When you tell someone you are going to the Cannes Film Festival, they are inevitably, and often quite vocally, envious. “Oh my gosh, can I come too?” All those amazing films, parties, movie stars, fashion icons — not to mention the French Riviera — it’s so cool, so glamorous, so exciting.
And it is all of those things, sometimes, and sometimes it’s exhausting, frustrating, baffling and overwhelming.
One minute, your heart and mind are overthrown by a life-changing film, a miraculous performance or the radiant energy of brilliant people talking passionately about their art.
The next you’re nearly sobbing with hunger and fatigue, wondering who exactly thought that watching a bunch of really intense movies from 8:30 a.m. to midnight was a good idea, and struggling to maintain your sanity while standing in yet another line. Honestly, if that guy behind me does not stop rhapsodizing about Martin Scorsese like every male “film buff” I ever dated in college, I will not be responsible for my actions.
I fully own my privilege — to experience the most prestigious film festival in the world is nice work when you can get it. I’m just saying that covering Cannes is much more complicated than watching Alicia Vikander glide down the red carpet.
A few mid-fest observations:
Every film in competition, and some that are not, get gala premieres so it is not unusual to see people dressed in formal evening wear at 3 in the afternoon. Most festival attendees, however, are dressed for comfort and multiple weather possibilities — you may enter the theater from a day filled with sun only to emerge to find il pleut.
On a related note, sitting in front of Cate Blanchett, resplendent in couture, while I’m wearing linen pants and a jean jacket is thrilling and also very demoralizing.
The best-dressed people on the streets of Cannes may be its actual residents — mature women with little dogs remain the fashion bearers of France, and possibly the world.
The most common, and prized, accessory is the festival badge. But if you do attend a gala opening, don’t forget to take it off before you hit the red carpet, or a festival sheriff will “suggest” that you do. In exquisite French. Which makes it just that much more mortifying.
Standing ovations are overrated and entirely subjective, both in time — did “Killers of the Flower Moon” get six minutes? 10? According to whom? — and level of enthusiasm. How was the seven-minute ovation for “Indiana Jones and the Dial of Destiny” considered meh by one outlet and solid by another, while the equal length for “May December” was a clear triumph? Does it count if the extensive cast and crew reinvigorate the applause themselves when it begins to flag? Or that the movie was three hours long and people need to eat or use the restroom?
Standing in line for an hour in the rain for a movie that is running 45 minutes late does not predispose you to like the movie you are waiting for. “This damn well better be good” is probably not the mood filmmakers or festival planners are going for.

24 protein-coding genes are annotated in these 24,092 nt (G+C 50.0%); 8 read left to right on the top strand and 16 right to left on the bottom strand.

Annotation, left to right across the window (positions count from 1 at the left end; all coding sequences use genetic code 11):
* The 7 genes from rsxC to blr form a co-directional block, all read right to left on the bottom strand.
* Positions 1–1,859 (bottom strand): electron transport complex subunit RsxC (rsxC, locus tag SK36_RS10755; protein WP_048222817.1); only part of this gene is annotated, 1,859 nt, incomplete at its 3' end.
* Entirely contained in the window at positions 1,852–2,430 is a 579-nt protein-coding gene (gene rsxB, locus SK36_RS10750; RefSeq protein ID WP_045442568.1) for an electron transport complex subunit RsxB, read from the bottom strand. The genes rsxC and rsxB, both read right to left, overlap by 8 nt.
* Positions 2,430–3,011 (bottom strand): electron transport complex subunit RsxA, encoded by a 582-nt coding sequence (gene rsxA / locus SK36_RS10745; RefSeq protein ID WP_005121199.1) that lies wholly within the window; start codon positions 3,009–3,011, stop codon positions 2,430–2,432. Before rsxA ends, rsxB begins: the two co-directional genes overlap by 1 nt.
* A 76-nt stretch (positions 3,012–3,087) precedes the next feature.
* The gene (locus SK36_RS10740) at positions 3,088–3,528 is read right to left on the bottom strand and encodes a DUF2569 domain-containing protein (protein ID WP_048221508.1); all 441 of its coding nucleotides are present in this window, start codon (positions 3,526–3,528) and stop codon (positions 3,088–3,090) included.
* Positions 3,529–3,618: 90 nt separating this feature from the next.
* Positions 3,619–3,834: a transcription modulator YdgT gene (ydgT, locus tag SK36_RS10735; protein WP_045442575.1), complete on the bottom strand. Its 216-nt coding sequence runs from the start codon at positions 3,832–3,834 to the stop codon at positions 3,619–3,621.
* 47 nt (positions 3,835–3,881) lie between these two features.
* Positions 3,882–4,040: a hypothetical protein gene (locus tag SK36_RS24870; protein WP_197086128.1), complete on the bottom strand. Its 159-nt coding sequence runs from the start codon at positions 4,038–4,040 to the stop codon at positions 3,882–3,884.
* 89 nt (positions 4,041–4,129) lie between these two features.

The herds of cruisers who regularly clog the Croisette are a hilarious addition to the already bewilderingly varied crowd — you will know them by the polo shirts and white capris. Also the perky guides.
There are many cool restaurants in Cannes, but there never seems to be any time to eat at any of them. Hence the always long lines at the local McDonald’s and Steak ‘n Shake.
If your film has elongated scenes involving drifting sand, rustling wheat or the gentle rattle of cicadas, there is a very good chance some people will fall asleep. This does not mean they don’t like the film; it just means they are very tired.
The press conferences are nuts because they are filled with members of the press, many of whom are quite willing to walk over your broken body to be in the same room as Harrison Ford or Leonardo DiCaprio.
Call me old-fashioned, but I don’t think there should be standing ovations at press conferences.
American children really need to be instructed in at least two languages, if only so we can eavesdrop more efficiently at Cannes. (When the Germans sitting behind me mentioned a colleague’s name, was it in praise or condemnation? I will never know.)
It is easy to be envious of those who are staying at the fancy hotels like the Carlton, until you realize that many of the suites are filled with publicists hunched over laptops who are swilling warm Coke Zero.
Whatever the Cannes red carpet is made out of, it is admirably durable. Often soggy this year, but more than a week in, it is still holding its own at the multiple venues it adorns.
The footwear rules of the above-mentioned carpet are not as gender-biased as previously reported — a man was turned away from the “Dial of Destiny” gala for wearing black tennis shoes. They were, apparently, Prada but they were still tennis shoes, which are not allowed.
The tuxedo may be the best form of clothing ever invented and I think we should all own one.
There aren’t as many boulangeries as you might think in Cannes, but there are a lot of great kebab spots, and my favorite gives out whole bags of pita with every order. So who needs a bakery?
I have never seen so much grace under pressure as I have witnessed from the festival staff, who appear to remain calm no matter how many abrupt and frantic questions in multiple languages (and execrable French) they are asked. Including by me.
There are many adorable and friendly dogs in Cannes; the cats, however, are complete snobs. As they would be.
And, of course, there have been many amazing movies at this year’s festival, but that’s a conversation for another time.
Amritansu Nanda, CMO, Zepto moves on, Marketing & Advertising News, ET BrandEquity
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